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In their search for Etan Patz, who has been missing since 1979, police have found a stain on a basement wall that could be blood, but have had to suspend the investigation until tomorrow for "operational reasons."
A suspicious stain on the wall of a basement is being tested by authorities who have continued the search for Etan Patz, who has been missing since 1979.
According to Fox News, when investigators sprayed Luminol on the basement wall, "an organic substance" was detected that could possibly be blood. The stain has been removed from the basement — of which about 50 percent has been dug up — and will be tested further.
The stain, which has been described as a spot on the wall, was found Saturday, the third day the New York Police Department was digging up the basement in question, reported Reuters. The space was used as a workshop by handyman Othniel Miller — now a person of interest in the case — at the time of Patz's disappearance. Miller has not been charged with a crime and has cooperated with police since the investigation started 33 years ago.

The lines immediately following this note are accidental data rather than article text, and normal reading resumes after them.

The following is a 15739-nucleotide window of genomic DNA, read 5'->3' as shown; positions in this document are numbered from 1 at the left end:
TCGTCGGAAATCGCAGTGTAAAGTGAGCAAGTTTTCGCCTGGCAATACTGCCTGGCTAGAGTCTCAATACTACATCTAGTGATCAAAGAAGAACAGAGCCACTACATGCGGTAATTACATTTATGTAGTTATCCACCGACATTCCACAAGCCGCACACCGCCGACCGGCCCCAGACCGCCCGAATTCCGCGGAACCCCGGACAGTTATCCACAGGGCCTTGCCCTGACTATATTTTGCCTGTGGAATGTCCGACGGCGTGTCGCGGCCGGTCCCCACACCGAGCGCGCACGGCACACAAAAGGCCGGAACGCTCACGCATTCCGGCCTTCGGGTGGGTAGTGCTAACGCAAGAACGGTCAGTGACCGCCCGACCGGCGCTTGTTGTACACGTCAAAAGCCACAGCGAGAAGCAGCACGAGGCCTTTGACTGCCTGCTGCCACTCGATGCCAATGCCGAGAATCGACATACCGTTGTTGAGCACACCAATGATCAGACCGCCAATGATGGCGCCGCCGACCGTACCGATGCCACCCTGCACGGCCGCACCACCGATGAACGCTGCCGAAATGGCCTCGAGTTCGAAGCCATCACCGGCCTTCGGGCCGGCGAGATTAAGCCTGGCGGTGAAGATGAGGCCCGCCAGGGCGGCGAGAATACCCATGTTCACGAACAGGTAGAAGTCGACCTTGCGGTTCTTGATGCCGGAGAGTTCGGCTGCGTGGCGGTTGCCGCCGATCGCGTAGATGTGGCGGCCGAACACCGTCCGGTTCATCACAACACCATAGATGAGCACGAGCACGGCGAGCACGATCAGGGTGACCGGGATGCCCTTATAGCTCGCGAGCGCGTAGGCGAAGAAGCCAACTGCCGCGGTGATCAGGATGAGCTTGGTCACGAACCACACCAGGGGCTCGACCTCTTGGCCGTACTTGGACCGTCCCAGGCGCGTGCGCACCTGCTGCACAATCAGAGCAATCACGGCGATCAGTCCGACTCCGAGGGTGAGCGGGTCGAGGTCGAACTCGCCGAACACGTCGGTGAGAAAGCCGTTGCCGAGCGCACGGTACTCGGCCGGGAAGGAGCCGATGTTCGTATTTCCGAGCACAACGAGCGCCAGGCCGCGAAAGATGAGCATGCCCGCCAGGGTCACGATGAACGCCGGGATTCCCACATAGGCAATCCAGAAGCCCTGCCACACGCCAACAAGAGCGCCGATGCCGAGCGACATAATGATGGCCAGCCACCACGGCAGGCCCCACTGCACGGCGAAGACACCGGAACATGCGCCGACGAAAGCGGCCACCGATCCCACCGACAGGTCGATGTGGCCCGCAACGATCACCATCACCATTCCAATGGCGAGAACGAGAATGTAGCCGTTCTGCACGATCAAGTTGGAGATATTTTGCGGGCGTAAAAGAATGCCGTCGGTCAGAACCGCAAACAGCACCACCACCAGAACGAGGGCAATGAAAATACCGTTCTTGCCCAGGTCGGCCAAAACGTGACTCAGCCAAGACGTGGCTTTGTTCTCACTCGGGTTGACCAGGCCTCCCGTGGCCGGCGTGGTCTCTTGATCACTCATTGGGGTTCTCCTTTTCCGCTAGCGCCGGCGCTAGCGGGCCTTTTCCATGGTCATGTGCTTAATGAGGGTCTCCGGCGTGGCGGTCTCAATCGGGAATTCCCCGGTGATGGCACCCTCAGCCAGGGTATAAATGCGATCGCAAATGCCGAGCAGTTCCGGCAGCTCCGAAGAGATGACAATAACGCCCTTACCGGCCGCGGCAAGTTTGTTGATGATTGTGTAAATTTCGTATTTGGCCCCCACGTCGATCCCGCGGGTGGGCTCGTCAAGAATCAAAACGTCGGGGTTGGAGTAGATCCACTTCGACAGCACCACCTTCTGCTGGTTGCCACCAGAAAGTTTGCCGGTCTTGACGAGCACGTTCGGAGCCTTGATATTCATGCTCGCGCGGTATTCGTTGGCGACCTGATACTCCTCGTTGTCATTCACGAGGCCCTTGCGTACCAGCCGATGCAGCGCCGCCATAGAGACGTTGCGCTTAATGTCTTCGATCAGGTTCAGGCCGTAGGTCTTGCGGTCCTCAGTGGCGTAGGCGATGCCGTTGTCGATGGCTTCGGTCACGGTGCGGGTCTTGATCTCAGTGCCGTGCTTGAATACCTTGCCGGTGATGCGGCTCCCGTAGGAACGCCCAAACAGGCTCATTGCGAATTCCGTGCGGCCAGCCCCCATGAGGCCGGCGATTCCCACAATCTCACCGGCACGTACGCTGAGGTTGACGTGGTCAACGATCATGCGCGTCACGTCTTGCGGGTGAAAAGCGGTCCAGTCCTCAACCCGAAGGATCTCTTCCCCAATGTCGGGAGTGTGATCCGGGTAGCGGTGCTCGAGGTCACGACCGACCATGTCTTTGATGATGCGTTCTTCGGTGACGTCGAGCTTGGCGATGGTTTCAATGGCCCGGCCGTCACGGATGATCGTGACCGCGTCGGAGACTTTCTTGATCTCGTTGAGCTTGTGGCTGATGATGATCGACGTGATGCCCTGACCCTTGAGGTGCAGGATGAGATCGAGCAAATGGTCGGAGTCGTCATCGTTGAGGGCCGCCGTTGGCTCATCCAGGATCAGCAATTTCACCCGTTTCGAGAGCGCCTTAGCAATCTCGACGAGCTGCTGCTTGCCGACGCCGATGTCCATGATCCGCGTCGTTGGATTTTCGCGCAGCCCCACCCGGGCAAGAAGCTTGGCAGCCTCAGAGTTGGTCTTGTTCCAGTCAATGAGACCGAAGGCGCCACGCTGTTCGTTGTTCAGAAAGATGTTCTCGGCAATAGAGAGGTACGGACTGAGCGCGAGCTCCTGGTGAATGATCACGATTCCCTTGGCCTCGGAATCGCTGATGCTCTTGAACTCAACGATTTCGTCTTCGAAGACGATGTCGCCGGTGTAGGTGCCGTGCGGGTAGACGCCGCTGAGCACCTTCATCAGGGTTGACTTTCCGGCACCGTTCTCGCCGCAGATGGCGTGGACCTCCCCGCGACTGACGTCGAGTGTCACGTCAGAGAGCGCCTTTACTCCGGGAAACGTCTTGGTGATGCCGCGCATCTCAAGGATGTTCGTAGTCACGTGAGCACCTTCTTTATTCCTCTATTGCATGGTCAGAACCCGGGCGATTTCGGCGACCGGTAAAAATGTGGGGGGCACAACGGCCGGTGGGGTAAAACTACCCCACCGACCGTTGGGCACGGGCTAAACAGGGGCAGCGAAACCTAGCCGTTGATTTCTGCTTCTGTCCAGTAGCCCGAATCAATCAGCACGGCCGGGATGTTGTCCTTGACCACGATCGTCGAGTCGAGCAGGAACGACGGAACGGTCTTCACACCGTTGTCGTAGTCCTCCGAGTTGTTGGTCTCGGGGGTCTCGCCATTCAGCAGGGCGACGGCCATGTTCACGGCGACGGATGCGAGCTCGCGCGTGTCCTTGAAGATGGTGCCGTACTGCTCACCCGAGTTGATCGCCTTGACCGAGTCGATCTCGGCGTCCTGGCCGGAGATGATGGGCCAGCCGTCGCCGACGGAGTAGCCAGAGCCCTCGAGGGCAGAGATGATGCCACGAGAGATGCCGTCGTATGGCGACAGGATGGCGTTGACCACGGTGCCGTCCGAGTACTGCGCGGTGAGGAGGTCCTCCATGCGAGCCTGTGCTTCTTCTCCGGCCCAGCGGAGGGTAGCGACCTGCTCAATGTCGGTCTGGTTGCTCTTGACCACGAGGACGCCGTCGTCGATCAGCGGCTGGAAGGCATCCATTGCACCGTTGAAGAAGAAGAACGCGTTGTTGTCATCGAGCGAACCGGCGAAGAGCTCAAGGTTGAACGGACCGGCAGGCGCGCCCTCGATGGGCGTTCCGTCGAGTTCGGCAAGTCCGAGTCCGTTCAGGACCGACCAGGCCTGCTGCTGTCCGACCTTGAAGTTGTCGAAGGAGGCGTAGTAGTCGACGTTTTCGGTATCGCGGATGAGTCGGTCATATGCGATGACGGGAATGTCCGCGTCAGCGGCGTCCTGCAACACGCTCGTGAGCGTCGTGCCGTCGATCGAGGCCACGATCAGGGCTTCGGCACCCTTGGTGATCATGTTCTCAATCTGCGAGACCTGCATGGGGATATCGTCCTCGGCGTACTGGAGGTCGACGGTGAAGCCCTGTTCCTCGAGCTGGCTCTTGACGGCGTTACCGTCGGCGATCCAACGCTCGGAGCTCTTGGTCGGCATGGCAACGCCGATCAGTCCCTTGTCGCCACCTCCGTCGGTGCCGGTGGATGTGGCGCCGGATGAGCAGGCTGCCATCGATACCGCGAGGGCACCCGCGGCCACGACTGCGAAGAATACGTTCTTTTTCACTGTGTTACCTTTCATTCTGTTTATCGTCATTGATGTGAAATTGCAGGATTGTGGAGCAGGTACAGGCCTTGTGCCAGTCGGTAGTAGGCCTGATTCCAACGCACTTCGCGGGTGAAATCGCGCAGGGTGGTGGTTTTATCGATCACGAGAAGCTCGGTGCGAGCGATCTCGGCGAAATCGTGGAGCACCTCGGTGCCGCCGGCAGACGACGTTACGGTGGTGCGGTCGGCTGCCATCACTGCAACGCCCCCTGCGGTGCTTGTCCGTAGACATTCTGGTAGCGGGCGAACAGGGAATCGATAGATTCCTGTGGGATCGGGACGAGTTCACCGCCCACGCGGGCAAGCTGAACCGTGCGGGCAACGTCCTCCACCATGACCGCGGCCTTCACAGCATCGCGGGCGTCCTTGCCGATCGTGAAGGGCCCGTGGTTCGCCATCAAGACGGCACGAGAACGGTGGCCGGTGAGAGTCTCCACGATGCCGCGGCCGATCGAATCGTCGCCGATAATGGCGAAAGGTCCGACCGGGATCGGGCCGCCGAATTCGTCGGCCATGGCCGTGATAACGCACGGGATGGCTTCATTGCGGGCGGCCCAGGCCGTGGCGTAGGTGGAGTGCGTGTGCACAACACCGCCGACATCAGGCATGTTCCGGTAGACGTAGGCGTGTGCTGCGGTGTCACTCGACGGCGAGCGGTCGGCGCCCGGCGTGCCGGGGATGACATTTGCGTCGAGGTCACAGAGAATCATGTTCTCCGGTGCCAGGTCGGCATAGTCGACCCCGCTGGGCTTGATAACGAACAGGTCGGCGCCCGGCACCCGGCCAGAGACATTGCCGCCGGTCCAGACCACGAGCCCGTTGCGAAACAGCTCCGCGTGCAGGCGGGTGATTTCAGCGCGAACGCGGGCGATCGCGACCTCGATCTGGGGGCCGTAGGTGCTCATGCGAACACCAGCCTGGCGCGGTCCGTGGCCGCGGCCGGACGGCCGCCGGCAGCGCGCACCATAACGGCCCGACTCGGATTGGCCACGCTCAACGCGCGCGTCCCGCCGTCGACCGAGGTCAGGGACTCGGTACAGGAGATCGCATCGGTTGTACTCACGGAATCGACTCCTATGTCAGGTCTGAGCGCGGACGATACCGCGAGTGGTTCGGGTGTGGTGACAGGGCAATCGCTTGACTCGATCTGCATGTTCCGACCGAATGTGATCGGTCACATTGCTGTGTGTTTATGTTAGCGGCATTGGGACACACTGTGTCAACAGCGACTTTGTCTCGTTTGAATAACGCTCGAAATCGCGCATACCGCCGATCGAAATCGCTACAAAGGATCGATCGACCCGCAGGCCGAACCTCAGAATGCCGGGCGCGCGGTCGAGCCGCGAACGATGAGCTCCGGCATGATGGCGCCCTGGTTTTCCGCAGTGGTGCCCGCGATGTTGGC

More from GlobalPost: Etan Patz: Basement searched in boy's 1979 disappearance (VIDEO)
The search that turned up the stain has had to be suspended until tomorrow morning, with FBI spokesman Peter Donald citing "operational reasons" as the cause for the abrupt stop, according to CNN.
"I don't want to get into what those reasons were," Donald said. "We'll be back in the morning."
Patz, just six years old at the time of his disappearance, was one of the first missing children in the US to have his picture printed on milk cartons. According to Reuters, he was formally declared dead in 2001.
The 33-year-old case was recently reopened when a cadaver-sniffing dog sensed something at the SoHo basement where the stain was found. Investigators were initially looking for clothes and human remains.